Ding XJ, Yan YR, Li SQ, Zhang Y, Cheng W, Cheng Q, Ding SJ (2015) Surface plasmon resonance biosensor for highly sensitive detection of microRNA based on DNA supersandwich assemblies and streptavidin signal amplification. Anal Chim Acta 874:59–65CrossRefGoogle Scholar
  25. 25.
    Liao YH, Huang R, Ma ZK, Wu YX, Zhou XM, Xiung D (2014) Target-triggered enzyme-free amplification strategy for sensitive detection of microRNA in tumor cells and tissues. Anal Chem 86:4596–4604CrossRefGoogle Scholar
  26. 26.
    Liu HY, Xu SM, He ZM, Deng AP, Zhu JJ (2013) Supersandwich cytosensor for selective and ultrasensitive detection of cancer cells using aptamer-DNA concatamer-quantum dots probes. Anal Chem 85:3385–3392CrossRefGoogle Scholar
  27. 27.
    Liu HY, Lou YB, Zhou F, Zhu H, Abdel-Halim ES, Zhu JJ (2015) An amplified electrochemical strategy using DNA-QDs dendrimer superstructure for the detection of thymine DNA glycosylase activity. Biosens Bioelectron 71:249–255CrossRefGoogle Scholar
  28. 28.
    Wang DC, Hu LH, Zhou HM, Abdel-Halim ES, Zhu JJ (2013) Molecular beacon structure mediated rolling circle amplification for ultrasensitive electrochemical detection of microRNA based on quantum dots tagging. Electrochem Commun 33:80–83CrossRefGoogle Scholar
  29. 29.
    Cheng YQ, Zhang X, Li ZP, Jiao XX, Wang YC, Zhang YL (2009) Highly sensitive determination of microRNA using target-primed and branched rolling-circle amplification. Angew Chem Int Ed 121:3318–3322CrossRefGoogle Scholar
  30. 30.
    Jonstrup SP, Koch J, Kjems J (2006) A microRNA detection system based on padlock probes and rolling circle amplification. RNA- Publ RNA Soc 12(9):1747–1752CrossRefGoogle Scholar
  31. 31.
    Chen J, Lozach J, Wickham G, Barnes B, Luo SJ, Mikoulitch I (2008) Highly sensitive and specific microRNA expression profiling using bead array technology. Nucleic Acids Res 36(14):87–96CrossRefGoogle Scholar
  32. 32.
    Yan JL, Li ZP, Liu CH, Cheng YQ (2010) Simple and sensitive detection of microRNAs with ligasechain reaction. Chem Commun 46:2432–2434CrossRefGoogle Scholar
  33. 33.
    Xia N, Zhang LP, Wang GF, Feng QQ, Liu L (2013) Label-free and sensitive strategy for microRNAs detection based on the formation of boronate ester bonds and the dual-amplification of gold nanoparticles. Biosens Bioelectron 47:461–466CrossRefGoogle Scholar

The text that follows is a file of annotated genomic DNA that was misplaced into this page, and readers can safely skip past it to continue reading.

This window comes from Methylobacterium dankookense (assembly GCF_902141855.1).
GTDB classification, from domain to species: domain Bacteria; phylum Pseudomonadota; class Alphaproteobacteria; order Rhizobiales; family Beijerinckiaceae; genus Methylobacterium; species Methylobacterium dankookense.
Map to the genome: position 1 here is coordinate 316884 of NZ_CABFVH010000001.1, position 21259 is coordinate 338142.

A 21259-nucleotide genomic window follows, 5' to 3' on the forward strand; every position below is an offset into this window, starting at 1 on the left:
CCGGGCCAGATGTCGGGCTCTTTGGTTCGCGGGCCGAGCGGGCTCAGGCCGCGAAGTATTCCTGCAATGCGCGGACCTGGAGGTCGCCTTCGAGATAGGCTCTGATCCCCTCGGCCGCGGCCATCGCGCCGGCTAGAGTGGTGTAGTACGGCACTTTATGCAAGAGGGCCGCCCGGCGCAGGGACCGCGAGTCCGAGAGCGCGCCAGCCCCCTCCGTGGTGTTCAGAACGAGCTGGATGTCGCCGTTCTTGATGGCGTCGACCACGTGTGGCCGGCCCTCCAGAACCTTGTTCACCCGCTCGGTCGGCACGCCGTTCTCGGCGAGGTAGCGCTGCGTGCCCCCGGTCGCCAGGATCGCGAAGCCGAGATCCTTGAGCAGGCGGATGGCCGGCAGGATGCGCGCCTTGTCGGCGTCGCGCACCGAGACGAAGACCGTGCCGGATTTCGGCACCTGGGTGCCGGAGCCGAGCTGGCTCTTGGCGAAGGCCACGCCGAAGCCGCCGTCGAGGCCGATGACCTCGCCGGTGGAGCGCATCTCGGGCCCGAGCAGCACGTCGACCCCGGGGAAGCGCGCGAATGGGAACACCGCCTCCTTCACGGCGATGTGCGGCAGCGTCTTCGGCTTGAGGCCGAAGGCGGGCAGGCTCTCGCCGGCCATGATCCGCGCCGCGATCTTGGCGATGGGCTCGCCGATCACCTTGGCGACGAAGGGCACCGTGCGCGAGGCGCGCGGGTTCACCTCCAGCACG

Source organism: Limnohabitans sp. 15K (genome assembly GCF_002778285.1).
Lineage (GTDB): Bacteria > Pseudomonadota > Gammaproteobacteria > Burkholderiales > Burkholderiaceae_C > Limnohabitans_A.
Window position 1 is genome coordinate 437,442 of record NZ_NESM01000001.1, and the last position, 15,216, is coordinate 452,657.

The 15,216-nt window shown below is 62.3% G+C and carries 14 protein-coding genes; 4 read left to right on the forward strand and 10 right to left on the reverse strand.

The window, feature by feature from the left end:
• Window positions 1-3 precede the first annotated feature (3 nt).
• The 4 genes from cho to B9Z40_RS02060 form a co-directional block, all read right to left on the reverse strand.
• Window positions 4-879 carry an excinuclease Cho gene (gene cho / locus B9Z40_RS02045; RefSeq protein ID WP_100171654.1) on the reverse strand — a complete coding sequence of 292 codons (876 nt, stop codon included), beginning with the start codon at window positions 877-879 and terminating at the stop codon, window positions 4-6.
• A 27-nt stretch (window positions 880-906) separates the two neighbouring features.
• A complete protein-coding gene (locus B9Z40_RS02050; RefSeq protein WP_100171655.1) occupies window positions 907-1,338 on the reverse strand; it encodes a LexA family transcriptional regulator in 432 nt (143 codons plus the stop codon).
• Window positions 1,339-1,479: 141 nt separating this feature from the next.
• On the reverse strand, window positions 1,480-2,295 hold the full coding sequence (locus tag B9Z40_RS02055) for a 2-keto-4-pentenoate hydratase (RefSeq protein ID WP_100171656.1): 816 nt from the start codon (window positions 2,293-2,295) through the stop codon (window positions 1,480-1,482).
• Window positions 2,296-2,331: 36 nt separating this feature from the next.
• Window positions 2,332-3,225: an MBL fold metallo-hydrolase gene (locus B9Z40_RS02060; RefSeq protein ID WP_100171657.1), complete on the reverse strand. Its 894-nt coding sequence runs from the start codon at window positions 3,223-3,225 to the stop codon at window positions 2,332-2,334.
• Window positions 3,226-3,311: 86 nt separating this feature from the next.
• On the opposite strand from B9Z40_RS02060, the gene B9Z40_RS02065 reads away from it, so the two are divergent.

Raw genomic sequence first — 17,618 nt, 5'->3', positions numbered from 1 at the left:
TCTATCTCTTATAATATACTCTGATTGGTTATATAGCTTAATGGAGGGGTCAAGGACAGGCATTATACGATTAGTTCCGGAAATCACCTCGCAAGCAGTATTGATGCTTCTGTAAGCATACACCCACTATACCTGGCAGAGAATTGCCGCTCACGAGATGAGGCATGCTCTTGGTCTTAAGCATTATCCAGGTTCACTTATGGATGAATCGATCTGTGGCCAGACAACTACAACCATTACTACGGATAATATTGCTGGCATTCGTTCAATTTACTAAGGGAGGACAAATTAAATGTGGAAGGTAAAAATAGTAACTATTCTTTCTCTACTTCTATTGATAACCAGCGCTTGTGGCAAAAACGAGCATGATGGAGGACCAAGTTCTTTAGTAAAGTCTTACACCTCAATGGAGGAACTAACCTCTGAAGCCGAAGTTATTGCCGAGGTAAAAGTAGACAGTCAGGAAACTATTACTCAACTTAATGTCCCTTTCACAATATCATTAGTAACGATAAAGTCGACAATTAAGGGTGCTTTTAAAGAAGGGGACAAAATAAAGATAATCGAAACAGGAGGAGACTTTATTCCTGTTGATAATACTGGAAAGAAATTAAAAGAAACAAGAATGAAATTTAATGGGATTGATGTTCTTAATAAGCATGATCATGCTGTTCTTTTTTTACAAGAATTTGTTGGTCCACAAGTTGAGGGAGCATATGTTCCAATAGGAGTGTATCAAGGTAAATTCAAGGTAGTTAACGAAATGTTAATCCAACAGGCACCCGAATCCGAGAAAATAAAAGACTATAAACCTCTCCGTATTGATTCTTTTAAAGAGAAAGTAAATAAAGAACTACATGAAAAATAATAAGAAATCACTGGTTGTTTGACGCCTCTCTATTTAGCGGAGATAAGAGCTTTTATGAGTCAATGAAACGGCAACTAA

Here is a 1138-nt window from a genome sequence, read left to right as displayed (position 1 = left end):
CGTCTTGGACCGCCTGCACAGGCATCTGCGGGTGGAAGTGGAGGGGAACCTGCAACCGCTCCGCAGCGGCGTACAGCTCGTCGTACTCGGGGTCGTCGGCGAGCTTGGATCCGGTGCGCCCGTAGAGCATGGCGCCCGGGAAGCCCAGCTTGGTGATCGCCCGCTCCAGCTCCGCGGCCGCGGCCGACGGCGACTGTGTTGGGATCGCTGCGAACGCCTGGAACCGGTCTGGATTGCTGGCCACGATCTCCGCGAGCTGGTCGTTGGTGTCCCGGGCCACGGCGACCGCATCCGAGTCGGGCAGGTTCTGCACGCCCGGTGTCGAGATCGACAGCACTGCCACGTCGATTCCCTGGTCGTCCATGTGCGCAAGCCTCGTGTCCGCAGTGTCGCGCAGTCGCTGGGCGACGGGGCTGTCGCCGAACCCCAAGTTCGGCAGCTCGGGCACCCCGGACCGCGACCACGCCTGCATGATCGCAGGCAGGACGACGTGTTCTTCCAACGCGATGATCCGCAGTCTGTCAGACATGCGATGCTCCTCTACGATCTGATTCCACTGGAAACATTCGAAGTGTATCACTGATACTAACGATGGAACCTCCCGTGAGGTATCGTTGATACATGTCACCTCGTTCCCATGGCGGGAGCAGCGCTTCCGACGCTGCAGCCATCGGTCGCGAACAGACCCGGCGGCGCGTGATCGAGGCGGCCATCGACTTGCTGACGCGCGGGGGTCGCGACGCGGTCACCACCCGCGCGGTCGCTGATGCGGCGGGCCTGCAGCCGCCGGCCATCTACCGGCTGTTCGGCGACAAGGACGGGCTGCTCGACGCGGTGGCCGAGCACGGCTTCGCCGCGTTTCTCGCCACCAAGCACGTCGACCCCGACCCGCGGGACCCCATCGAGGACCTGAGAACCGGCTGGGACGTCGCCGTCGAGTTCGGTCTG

34. 34.
    Kumar P, Johnston BH, Kazakov SA (2011) miR-ID: a novel, circularization-based platform for detection of microRNAs. RNA 17:365CrossRefGoogle Scholar
  35. 35.
    Yu WW, Qu LH, Guo WZ, Peng XG (2003) Experimental determination of the extinction coefficient of CdTe, CdSe, and CdS nanocrystals. Chem Mater 15:2854–2860CrossRefGoogle Scholar
  36. 36.
    Chen XJ, Wang YY, Zhou JJ, Wei Y, Li XH, Zhu JJ (2008) Electrochemical impedance immunosensor based on three-dimensionally ordered macroporous gold film. Anal Chem 80:2133–2140CrossRefGoogle Scholar
  37. 37.
    Pan YL, Guo ML, Nie Z, Huang Y, Pan CF, Zeng K, Zhang Y, Yao SZ (2010) Selective collection and detection of leukemia cells on a magnet-quartz crystal microbalance system using aptamer-conjugated magnetic beads. Biosens Bioelectron 25:1609–1614CrossRefGoogle Scholar

Copyright information

© Springer-Verlag Wien 2015

Authors and Affiliations

  • Hongying Liu
    • 1
    • 2
    Email author
  • Xiaoqiong Bei
    • 1
  • Qiuting Xia
    • 1
  • Yan Fu
    • 1
  • Shi Zhang
    • 1
  • Maochuan Liu
    • 1
  • Kai Fan
    • 1
  • Mingzhen Zhang
    • 1
  • Yong Yang
    • 1
  1. 1.College of Life Information Science & Instrument EngineeringHangzhou Dianzi UniversityHangzhouChina
  2. 2.State Key Lab of Analytical Chemistry for Life Science, Key Lab of Mesoscopic Chemistry of the MOE, and School of Chemistry and Chemical EngineeringNanjing UniversityNanjingChina

Personalised recommendations